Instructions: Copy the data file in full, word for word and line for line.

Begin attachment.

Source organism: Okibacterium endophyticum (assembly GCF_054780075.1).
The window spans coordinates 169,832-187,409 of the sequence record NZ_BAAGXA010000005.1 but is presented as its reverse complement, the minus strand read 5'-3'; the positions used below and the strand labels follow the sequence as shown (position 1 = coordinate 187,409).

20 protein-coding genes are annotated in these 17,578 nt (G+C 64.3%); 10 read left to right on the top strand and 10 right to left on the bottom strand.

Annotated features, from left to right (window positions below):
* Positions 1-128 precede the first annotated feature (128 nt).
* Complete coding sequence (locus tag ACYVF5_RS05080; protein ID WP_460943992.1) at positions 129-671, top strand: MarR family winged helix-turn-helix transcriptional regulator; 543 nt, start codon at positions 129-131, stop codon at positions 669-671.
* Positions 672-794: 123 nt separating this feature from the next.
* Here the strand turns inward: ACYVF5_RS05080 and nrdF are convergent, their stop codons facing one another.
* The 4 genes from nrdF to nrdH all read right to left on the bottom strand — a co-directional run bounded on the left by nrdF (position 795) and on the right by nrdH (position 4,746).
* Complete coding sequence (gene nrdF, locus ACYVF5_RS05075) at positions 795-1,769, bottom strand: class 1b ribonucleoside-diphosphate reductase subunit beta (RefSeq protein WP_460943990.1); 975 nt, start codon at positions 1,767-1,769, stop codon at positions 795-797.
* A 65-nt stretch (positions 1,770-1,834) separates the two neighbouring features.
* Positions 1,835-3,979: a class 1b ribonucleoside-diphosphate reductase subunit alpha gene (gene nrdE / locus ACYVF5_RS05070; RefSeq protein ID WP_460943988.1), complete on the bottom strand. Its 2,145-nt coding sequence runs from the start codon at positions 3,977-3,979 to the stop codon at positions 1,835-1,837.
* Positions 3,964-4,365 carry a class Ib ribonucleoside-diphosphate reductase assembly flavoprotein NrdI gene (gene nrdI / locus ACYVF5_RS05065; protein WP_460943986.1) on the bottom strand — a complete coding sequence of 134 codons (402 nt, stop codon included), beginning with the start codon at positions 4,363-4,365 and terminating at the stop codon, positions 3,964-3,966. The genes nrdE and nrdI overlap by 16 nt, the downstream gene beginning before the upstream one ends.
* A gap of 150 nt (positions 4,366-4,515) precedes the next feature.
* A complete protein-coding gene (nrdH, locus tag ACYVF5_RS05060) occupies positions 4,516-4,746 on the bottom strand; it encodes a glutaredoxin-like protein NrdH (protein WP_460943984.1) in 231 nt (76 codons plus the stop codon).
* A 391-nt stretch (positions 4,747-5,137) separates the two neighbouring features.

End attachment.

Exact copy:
Source organism: Okibacterium endophyticum (assembly GCF_054780075.1).
The window spans coordinates 169,832-187,409 of the sequence record NZ_BAAGXA010000005.1 but is presented as its reverse complement, the minus strand read 5'-3'; the positions used below and the strand labels follow the sequence as shown (position 1 = coordinate 187,409).

20 protein-coding genes are annotated in these 17,578 nt (G+C 64.3%); 10 read left to right on the top strand and 10 right to left on the bottom strand.

Annotated features, from left to right (window positions below):
* Positions 1-128 precede the first annotated feature (128 nt).
* Complete coding sequence (locus tag ACYVF5_RS05080; protein ID WP_460943992.1) at positions 129-671, top strand: MarR family winged helix-turn-helix transcriptional regulator; 543 nt, start codon at positions 129-131, stop codon at positions 669-671.
* Positions 672-794: 123 nt separating this feature from the next.
* Here the strand turns inward: ACYVF5_RS05080 and nrdF are convergent, their stop codons facing one another.
* The 4 genes from nrdF to nrdH all read right to left on the bottom strand — a co-directional run bounded on the left by nrdF (position 795) and on the right by nrdH (position 4,746).
* Complete coding sequence (gene nrdF, locus ACYVF5_RS05075) at positions 795-1,769, bottom strand: class 1b ribonucleoside-diphosphate reductase subunit beta (RefSeq protein WP_460943990.1); 975 nt, start codon at positions 1,767-1,769, stop codon at positions 795-797.
* A 65-nt stretch (positions 1,770-1,834) separates the two neighbouring features.
* Positions 1,835-3,979: a class 1b ribonucleoside-diphosphate reductase subunit alpha gene (gene nrdE / locus ACYVF5_RS05070; RefSeq protein ID WP_460943988.1), complete on the bottom strand. Its 2,145-nt coding sequence runs from the start codon at positions 3,977-3,979 to the stop codon at positions 1,835-1,837.
* Positions 3,964-4,365 carry a class Ib ribonucleoside-diphosphate reductase assembly flavoprotein NrdI gene (gene nrdI / locus ACYVF5_RS05065; protein WP_460943986.1) on the bottom strand — a complete coding sequence of 134 codons (402 nt, stop codon included), beginning with the start codon at positions 4,363-4,365 and terminating at the stop codon, positions 3,964-3,966. The genes nrdE and nrdI overlap by 16 nt, the downstream gene beginning before the upstream one ends.
* A gap of 150 nt (positions 4,366-4,515) precedes the next feature.
* A complete protein-coding gene (nrdH, locus tag ACYVF5_RS05060) occupies positions 4,516-4,746 on the bottom strand; it encodes a glutaredoxin-like protein NrdH (protein WP_460943984.1) in 231 nt (76 codons plus the stop codon).
* A 391-nt stretch (positions 4,747-5,137) separates the two neighbouring features.